50 Sheppard DC. Keynote lecture at 16th Echinocandin Forum, Tokyo Japan. Breaking the mold from bench to bedside, novel therapeutics for Aspergillus infections. March 10, Sheppard DC. Invited Seminar at Faculty of Veterinary Medicine, University of Montreal, Canada. Breaking the mold from bench to bedside, novel therapeutics for Aspergillus infections. Feb 21, 2018 Sheppard DC. Invited Speaker, US Department of Defense, JCP-2 Update, Fort Detrick, Maryland, USA. Glycoside hydrolases as novel antibiofilm therapeutics. May 20, Sheppard DC. Invited Speaker, Banff Conference on Infectious Diseases, Alberta, Canada. Breaking the mold targeting biofilms of Aspergillus fumigatus. May 25, 2018 Sheppard DC. Invited Speaker. Division of Infectious Diseases, Centre Hospitalier Universite de Montreal, Canada. Breaking the mold: Development of new therapies to manage refractory fungal infections. June 4, Sheppard DC. Invited speaker, McGill Research Centre for Complex Traits Symposium, Montreal, Canada. Breaking the mold: Aspergillus galactosaminogalactan. June 11, Zacharias C, Lehoux M, Bamford N, Sheppard DC. The role of the immune response in hydrolase mediated prophylaxis of fungal infections. McGill Department of Microbiology and Immunology Research Day, Montreal, Canada. June 08, Posters at conference: Snarr BD, Baker P, Bamford NC, Sato Y, Liu H, Lehoux M, Gravelat FN, Baistrocchi SR, Cerone RP, Filler SG, Howell PL, Sheppard DC. (2017) Microbial glycoside hydrolases as antibiofilm agents with cross-kingdom activity. Trends in Molecular Mycology, Belgrade, Serbia. October 6-9, Le Mauff F, Bamford N, Alnabelseya N, Howell PL, Sheppard DC. Molecular mechanism of Aspergillus biofilm disruption by fungal and bacterial glycoside hydrolases. 8 th Advances Against Apergillosis Meeting, Lisbon, Portugal. Feb 1-3, Lacdao I, Hicks B, Bamford N, Baker P, Sheppard DC, Howell PL. Optimizing microbial glycoside hydrolase expression and purification for therapy development against bacterial and fungal biofilms. Canadian Glycomics Symposium, Banff, Alberta, Canada. May 7-9 th, Pfoh R, Little DJ, Le Mauff F, Bamford NC, Notte C, Baker P, Guragain M, Robinson H, Pier GB, Nitz M, Deora R, Sheppard DC, Howell PL. Molecular basis for the disruption of PNAG dependent biofilms by the dual-functional deacetylase and glycoside hydrolase PgaB. American Crystallographic Association, Toronto, Canada. July 21-25, Website(s) or other Internet site(s) No dissemination of the results through a website to be reported Page 50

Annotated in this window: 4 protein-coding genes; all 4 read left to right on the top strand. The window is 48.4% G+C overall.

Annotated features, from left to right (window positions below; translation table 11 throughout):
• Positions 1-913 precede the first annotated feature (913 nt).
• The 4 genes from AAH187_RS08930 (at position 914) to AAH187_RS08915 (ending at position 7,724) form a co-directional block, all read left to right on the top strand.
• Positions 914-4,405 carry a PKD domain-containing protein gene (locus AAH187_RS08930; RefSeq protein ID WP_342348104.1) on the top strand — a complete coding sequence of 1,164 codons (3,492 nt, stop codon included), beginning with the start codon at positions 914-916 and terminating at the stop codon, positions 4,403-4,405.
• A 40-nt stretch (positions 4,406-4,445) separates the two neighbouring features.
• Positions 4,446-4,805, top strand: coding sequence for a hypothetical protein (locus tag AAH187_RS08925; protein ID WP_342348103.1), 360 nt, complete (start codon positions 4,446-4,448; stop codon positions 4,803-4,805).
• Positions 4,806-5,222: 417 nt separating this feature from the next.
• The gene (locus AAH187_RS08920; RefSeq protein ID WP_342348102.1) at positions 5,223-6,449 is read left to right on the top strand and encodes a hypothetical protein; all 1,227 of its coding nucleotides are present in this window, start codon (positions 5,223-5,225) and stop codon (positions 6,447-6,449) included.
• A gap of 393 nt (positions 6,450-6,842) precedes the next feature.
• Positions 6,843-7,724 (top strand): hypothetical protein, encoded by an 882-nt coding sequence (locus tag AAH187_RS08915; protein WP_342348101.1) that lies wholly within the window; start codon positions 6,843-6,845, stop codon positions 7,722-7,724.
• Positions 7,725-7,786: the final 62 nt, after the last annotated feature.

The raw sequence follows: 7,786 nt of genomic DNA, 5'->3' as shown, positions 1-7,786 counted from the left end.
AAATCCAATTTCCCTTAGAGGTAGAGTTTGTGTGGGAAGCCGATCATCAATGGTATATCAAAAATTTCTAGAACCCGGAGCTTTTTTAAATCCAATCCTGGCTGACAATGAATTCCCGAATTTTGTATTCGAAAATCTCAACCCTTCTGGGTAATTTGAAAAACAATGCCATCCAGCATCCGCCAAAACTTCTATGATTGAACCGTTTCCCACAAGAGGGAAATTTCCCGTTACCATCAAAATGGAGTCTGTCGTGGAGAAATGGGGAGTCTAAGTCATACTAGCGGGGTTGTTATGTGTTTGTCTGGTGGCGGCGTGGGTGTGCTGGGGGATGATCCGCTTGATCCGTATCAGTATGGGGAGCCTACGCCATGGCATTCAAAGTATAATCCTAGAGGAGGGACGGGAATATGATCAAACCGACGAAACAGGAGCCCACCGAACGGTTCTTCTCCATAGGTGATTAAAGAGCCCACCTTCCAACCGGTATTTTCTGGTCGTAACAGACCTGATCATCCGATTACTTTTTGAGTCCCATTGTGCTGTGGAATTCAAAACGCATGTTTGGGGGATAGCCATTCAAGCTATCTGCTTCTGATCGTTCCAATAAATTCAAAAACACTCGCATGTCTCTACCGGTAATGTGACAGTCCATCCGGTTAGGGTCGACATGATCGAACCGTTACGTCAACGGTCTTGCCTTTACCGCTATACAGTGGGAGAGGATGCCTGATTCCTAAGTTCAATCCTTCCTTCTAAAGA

51 Technologies or techniques No new technology to be reported. Inventions, patent applications, and/or licenses Patent 1. Howell PL, Baker P, Alnabelseya N, Sheppard DC, Bamford N, Little D, Snarr B, United States Provisional Patent application (No. 62/008,836) entitled Soluble Bacterial and Fungal Proteins and Methods and Uses Thereof in Inhibiting and Dispersing Biofilm. National phase filing in US, Canada, Europe, Australia and Japan occurred between Dec 2016 Jan 2017 (Actual date depends on jurisdiction). Other Products No other product to be reported 7. PARTICIPANTS & OTHER COLLABORATING ORGANIZATIONS What individuals have worked on the project? Name: Donald Sheppard Project Role: PI Research Identifier (e.g. ORCID ID): X Nearest person month worked 3 Contribution to Project: Responsible for the research performed at Research Institute of the McGill University. Name: Melanie Lehoux Project Role: Research Assistant Researcher Identifier (e.g. ORCID ID): Not available Nearest person month worked: 12 Contribution to Project: Co-responsible for the animal work including preparation of animal use protocols Name: Rachel Corsini Project Role: Research Assistant Researcher Identifier (e.g. ORCID ID): Not available Nearest person month worked: 12 Contribution to Project: Co-responsible for the animal work Page 51

52 Name: James Stewart Project Role: Masters Candidate Researcher Identifier (e.g. ORCID ID): Not available Nearest person month worked: 12 Contribution to Project: Responsible for the test of the GHs in checkerboard combinations with antifungals against A. fumigatus biofilms Name: Fabrice Gravelat Project Role: Research Associate Researcher Identifier (e.g. ORCID ID): Not available Nearest person month worked: 12 Contribution to Project: Responsible for the coordination of work between the two partner laboratories Has there been a change in the active other support of the PD/PI(s) or senior/key personnel since the last reporting period? Nothing to Report. What other organizations were involved as partners? Nothing to Report. 8. SPECIAL REPORTING REQUIREMENTS COLLABORATIVE AWARDS: For collaborative awards, independent reports are required from BOTH the Initiating PI and the Collaborating/Partnering PI. A duplicative report is acceptable; however, tasks shall be clearly marked with the responsible PI and research site. A report shall be submitted to for each unique award. QUAD CHARTS: If applicable, the Quad Chart (available on should be updated and submitted with attachments. 9. APPENDICES: Attach all appendices that contain information that supplements, clarifies or supports the text. Examples include original copies of journal articles, reprints of manuscripts and abstracts, a curriculum vitae, patent applications, study questionnaires, and surveys, etc. Page 52